October 29, 2017 10:29 am

‘Shame!’: Stamping out heckling in the House of Commons

WATCH: Dr. Michael Morden, research director of Samara Canada, tells Vassy Kapelos that heckling in question period has negative impact and offers recommendations including the way QP is broadcast to show hecklers as a possible way to regain some civility in the house.

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A non-profit think tank devoted to citizen engagement says it’s time to consider some changes in the House of Commons to that help stamp out the great Parliamentary scourge known as heckling.

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In an interview with The West Block‘s Vassy Kapelos, Samara Canada‘s research director, Michael Morden, suggested that longer time allocations for questions and answers, less reliance on written notes and even a loosening of the rules surrounding where TV cameras can point during Question Period could help reduce the hooting and hollering.

“There’s a lot of openness to trying some new things, which is great,” Morden said.

Samara recently released its latest survey on heckling in the House, which revealed that even our elected representatives are getting sick of the excessive outbursts that have become the norm.

“There’s a central paradox there,” noted Morden. “MPs don’t seem to like heckling that much, but overwhelmingly they do it.”

WATCH: Carolyn Bennett is heckled in Question Period 

The non-compulsory survey (filled out by about a quarter of sitting MPs) found a majority of members — 53 per cent — think heckling is a problem, but 65 per cent confessed to participating. Men were more likely to be confirmed offenders than their female counterparts.

“Overwhelmingly MPs says they heckle to hold one another accountable … but only about 15 per cent actually think heckling increases accountability in the House,” Morden said, adding that the behaviour can actually have a negative effect on Canadian democracy as a whole.

“There’s good research evidence to suggest, for example, that just watching politicians behaved rudely to one another drives down our trust in not just those politicians, but in government and our institutions.”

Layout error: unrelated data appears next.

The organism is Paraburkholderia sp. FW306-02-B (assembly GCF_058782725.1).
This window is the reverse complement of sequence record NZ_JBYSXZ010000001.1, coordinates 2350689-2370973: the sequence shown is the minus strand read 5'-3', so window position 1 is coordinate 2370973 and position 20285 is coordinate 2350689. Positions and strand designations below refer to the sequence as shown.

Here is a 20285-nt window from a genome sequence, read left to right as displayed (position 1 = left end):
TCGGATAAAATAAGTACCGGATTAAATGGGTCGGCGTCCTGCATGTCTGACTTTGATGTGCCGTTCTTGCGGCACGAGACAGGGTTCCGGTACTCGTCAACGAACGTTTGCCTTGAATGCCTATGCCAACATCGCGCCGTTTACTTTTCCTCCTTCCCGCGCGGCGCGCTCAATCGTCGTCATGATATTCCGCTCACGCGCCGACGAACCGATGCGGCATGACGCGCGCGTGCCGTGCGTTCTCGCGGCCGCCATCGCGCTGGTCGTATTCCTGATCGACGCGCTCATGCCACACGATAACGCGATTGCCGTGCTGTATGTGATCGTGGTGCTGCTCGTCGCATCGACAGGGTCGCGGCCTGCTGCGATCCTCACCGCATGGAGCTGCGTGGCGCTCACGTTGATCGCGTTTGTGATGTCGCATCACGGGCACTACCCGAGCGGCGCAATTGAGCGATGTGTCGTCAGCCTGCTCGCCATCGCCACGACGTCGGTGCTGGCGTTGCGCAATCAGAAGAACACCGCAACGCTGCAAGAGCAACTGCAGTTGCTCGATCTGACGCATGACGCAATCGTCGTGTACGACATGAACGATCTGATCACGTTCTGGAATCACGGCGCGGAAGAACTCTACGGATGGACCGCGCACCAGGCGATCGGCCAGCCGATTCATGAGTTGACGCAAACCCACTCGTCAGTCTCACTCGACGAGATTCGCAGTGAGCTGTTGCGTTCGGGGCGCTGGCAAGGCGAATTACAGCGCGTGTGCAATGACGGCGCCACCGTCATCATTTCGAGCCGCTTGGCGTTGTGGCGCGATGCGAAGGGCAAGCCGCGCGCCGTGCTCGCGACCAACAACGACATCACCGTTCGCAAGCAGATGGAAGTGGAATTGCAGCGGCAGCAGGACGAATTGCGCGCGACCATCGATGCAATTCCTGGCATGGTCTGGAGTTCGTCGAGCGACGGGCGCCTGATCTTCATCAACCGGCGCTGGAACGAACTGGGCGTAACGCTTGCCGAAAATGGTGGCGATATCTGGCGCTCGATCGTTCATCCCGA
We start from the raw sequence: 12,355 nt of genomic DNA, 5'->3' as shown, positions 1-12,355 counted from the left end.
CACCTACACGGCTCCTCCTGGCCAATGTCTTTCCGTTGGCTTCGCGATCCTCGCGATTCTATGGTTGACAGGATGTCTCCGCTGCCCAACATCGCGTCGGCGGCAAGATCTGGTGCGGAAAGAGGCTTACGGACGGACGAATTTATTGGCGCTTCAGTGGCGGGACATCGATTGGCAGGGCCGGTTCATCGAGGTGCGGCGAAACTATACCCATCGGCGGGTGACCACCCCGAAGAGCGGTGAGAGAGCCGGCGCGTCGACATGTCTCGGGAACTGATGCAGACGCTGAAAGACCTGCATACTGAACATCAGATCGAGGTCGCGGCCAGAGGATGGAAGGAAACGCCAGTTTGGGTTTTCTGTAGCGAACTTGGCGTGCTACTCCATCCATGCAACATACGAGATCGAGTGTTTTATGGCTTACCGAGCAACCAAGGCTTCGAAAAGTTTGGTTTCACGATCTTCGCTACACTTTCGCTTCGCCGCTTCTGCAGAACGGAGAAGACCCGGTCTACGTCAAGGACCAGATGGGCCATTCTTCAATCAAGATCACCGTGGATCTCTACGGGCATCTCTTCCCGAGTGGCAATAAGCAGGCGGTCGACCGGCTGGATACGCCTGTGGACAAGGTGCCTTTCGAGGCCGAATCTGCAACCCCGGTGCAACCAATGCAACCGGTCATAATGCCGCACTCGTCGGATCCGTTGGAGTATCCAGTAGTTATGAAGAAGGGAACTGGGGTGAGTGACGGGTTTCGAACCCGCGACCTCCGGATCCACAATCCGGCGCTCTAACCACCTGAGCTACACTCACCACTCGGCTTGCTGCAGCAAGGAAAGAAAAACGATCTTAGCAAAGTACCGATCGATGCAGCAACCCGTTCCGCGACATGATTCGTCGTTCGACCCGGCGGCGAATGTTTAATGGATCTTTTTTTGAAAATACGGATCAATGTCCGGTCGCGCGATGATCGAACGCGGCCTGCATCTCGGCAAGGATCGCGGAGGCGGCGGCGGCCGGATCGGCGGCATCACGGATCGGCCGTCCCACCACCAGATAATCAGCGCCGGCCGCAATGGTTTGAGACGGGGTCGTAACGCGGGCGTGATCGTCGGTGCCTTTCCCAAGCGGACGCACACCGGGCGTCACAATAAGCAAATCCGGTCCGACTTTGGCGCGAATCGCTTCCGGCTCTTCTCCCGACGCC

This past week has provided several prime examples. On Thursday, Finance Minister Bill Morneau could barely be heard above the din from the Opposition benches as he dodged questions about his personal finances.

WATCH: University of Alberta student makes impassioned speech about Islamophobia in House of Commons

And on Monday, Green leader Elizabeth May found herself the subject of loud guffaws after Transport Minister Marc Garner answered her question in the House and referenced “spending all night with my honourable colleague.”

May called the reaction “schoolyard bullying,” pointing out that Garneau was talking about an all-night voting session they had both attended.

On Wednesday outside the House of Commons, Conservative MP Gérard Deltell openly admitted to heckling, but he said it’s usually out of frustration when the government refuses to give straightforward answers.

“The only way to be upset and to prove that we are upset is to heckle,” Deltell told reporters.

“That’s not the best way, I do recognize that. And I think that we do too much. Maybe I’m not the loudest, but I do play in that movie, so I don’t want to hide what I’m doing.”

But MPs can hide, thanks to a rule that only allows TV cameras to point at the person addressing the House at that moment. Cutting away to a red-faced Conservative, Liberal or NDP backbencher screaming “shame!” is a no-no.

Morden said that with nearly 200 rookie MPs in Parliament, now might be the perfect time to change the rules.

“We’ve been doing it a certain way for 40 years,” he said. “We think if we capture more of that behaviour on camera, it might be a really strong disincentive.”

— Watch the full interview with Samara Canada research director Michael Morden above.

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